He helped write the film that took a big bite out of the box office in 1975.
Now the man who helped pen the “Jaws” franchise is teaching aspiring Manitoba screenwriters how to sink their teeth into the trade.
Carl Gottlieb, an actor and screenwriter originally from New York, had already written for “The Bob Newhart Show” and scored acting credits on “M*A*S*H” when he was approached by friend Steven Spielberg to rework the script to his newest film. An adaptation of the bestselling 1974 Peter Benchley novel, “Jaws” tells the story of a great white shark that terrorizes a fictional resort town.
The film adaptation was to be 26-year-old Spielberg’s third feature film. At the time, Gottlieb and Spielberg shared an agent who liked to pair his clients together on projects.
“We wrote a couple things that we could not sell, and I acted in a few of his TV movies before he did ‘Duel,’” Gottlieb told CTV News Winnipeg by phone from his home in Los Angeles. “So we had a long-term relationship, and then when he got the opportunity to do “Jaws,” he asked me if I’d be interested in working on it as an actor and perhaps doing a rewrite, and I said I would.”
You can see Gottlieb in the film as Harry Meadows, the local newspaperman in Amity, but his contributions to the script happened in the weeks before the camera started rolling. Gottlieb hauled up on Martha’s Vineyard with Spielberg, who was in the midst of scouting locations and casting, to help punch up the script. It is a time Gottlieb later chronicled in his own book “The Jaws Log.”
Even through the rewrite and production, Gottlieb said he had no idea “Jaws” would become such a phenomenon.
“You never know. Nobody knows and anybody who tells you they know is wrong because if they could make hits on-demand, they’d do it all the time,” Gottlieb said. “’Jaws’” was a one-off – a miraculous combination of genius, first-time director and auteur, gripping story material, a pretty good script if I say so myself, and it somehow caught the zeitgeist, and here we are talking about it 45 years later.”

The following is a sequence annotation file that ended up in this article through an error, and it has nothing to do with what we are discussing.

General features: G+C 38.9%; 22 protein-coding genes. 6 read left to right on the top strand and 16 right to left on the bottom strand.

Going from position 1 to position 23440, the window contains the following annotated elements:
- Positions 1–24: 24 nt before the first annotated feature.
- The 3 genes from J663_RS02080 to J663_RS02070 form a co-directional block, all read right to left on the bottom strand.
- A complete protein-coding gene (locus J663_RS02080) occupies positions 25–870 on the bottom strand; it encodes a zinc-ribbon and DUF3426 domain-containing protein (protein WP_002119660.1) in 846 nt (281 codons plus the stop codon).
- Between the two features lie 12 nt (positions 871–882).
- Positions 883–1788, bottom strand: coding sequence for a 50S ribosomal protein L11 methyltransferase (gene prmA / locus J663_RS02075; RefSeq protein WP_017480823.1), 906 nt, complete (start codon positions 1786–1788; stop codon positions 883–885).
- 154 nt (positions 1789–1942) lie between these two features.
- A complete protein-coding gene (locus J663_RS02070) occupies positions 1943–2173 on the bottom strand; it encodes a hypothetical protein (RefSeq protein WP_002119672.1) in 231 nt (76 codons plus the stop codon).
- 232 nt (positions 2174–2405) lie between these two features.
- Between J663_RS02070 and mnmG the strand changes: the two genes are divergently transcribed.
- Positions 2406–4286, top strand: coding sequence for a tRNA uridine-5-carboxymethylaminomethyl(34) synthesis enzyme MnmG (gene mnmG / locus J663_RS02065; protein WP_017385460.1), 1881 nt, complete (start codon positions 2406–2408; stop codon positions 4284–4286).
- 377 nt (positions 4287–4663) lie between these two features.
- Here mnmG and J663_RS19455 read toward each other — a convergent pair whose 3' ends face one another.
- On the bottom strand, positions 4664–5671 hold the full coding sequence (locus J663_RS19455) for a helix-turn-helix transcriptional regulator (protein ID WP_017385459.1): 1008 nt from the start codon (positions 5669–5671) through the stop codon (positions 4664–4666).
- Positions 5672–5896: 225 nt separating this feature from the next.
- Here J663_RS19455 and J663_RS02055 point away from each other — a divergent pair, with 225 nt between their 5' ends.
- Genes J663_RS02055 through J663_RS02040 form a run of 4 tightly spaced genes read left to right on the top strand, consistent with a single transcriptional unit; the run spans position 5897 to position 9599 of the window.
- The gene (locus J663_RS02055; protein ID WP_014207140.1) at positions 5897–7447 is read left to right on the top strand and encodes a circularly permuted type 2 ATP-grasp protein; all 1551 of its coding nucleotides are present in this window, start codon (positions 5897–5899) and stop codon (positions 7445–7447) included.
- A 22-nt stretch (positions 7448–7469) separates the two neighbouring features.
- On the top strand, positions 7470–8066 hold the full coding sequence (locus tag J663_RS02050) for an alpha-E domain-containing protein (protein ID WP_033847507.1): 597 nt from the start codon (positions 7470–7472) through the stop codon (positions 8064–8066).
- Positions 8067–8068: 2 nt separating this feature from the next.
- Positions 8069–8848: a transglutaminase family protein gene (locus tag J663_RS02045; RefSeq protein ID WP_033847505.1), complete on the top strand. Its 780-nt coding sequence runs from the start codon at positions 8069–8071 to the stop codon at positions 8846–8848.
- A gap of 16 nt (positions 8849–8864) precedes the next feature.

Gottlieb would go on to co-write “Jaws 2” and “Jaws 3-D,” in addition to dozens of projects set on dry land, including “The Jerk” and “The Jerk, Too.”
“If I were a Jeopardy category, it would be ‘His Hits Begin With a J,’” he joked.
A bit of trivia that many may not know about Gottlieb – he has roots here in Manitoba. His great-grandfather immigrated from Russia to a homestead in Camper, Man., about 170 kilometres north of Winnipeg.
“He went there with a family of 11, a few of whom left early. He had five sons. He homesteaded a quarter-section for each of the sons and they farmed for a while, but it was very inhospitable grounds for farming,” he recalled.
Gottlieb has paid a few visits to Manitoba himself, thanks in part to teaching opportunities at Film Training Manitoba. Gottlieb taught a workshop giving Manitoba screenwriters one-on-one writing sessions with him, aimed at improving submitted scripts and imparting professional career wisdom.
In the pandemic age, Gottlieb has had to skip the trip to the prairies and conduct the workshops online. He is set to teach the latest round of workshops this weekend.
“I’ll give them the benefits of my insights and ask them a little bit about their projects and focus them a little bit. It’s kind of personalized instruction,” Gottlieb said.
Overall, while Gottlieb’s career is flanked with successes, he tries to be realistic with students about the realities of the often challenging industry.
“You just got to keep trying. If you’re lucky, you will succeed. If you are skillful, you’ll draw attention to yourself and also succeed. Sometimes you’ll succeed just by attrition because everybody else your age has dropped out and you’re still going,” he said. “So if you’re going to do art, you’ve got to do it all the time.“
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